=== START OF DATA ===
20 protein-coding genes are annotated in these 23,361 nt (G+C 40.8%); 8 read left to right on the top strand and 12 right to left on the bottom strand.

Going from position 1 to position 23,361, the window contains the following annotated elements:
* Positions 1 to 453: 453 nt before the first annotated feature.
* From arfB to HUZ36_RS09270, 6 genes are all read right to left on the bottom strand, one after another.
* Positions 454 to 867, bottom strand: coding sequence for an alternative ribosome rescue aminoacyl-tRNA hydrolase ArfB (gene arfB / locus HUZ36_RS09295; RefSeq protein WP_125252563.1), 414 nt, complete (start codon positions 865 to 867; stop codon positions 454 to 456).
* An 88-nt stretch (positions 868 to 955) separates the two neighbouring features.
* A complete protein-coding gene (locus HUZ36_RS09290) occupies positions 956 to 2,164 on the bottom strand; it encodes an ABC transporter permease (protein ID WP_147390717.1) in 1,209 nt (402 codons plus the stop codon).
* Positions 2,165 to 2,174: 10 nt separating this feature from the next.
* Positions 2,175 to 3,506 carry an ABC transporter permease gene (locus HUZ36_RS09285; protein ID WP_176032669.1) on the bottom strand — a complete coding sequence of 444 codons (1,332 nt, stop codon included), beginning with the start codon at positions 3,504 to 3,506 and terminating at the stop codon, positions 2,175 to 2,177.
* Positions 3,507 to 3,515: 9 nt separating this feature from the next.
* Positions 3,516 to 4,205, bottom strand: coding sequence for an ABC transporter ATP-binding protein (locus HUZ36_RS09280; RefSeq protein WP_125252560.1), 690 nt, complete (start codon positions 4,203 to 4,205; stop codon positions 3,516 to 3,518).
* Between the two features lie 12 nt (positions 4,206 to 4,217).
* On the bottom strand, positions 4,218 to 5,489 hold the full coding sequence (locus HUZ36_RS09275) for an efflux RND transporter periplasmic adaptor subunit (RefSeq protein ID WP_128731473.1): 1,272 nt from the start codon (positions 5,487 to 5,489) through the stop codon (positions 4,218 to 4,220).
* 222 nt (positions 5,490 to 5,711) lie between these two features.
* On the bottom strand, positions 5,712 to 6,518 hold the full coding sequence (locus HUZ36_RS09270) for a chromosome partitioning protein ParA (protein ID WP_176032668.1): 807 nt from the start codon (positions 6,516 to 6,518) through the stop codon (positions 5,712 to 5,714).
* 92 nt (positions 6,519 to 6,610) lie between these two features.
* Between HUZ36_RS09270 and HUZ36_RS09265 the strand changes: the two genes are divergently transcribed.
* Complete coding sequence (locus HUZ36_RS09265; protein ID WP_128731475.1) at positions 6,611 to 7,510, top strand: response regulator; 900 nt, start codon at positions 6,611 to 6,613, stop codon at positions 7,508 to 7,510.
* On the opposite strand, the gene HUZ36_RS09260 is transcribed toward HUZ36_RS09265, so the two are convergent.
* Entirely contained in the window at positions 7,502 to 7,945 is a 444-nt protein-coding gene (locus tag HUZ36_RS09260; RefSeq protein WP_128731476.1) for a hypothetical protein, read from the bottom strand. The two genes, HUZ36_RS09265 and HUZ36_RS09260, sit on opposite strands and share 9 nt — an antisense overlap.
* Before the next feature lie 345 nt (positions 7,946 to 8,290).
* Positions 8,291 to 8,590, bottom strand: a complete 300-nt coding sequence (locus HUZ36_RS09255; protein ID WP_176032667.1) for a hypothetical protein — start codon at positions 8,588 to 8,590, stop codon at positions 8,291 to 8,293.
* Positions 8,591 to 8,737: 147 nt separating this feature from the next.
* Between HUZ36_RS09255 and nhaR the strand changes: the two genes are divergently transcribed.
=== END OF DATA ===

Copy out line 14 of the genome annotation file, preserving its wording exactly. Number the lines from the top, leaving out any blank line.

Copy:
* 222 nt (positions 5,490 to 5,711) lie between these two features.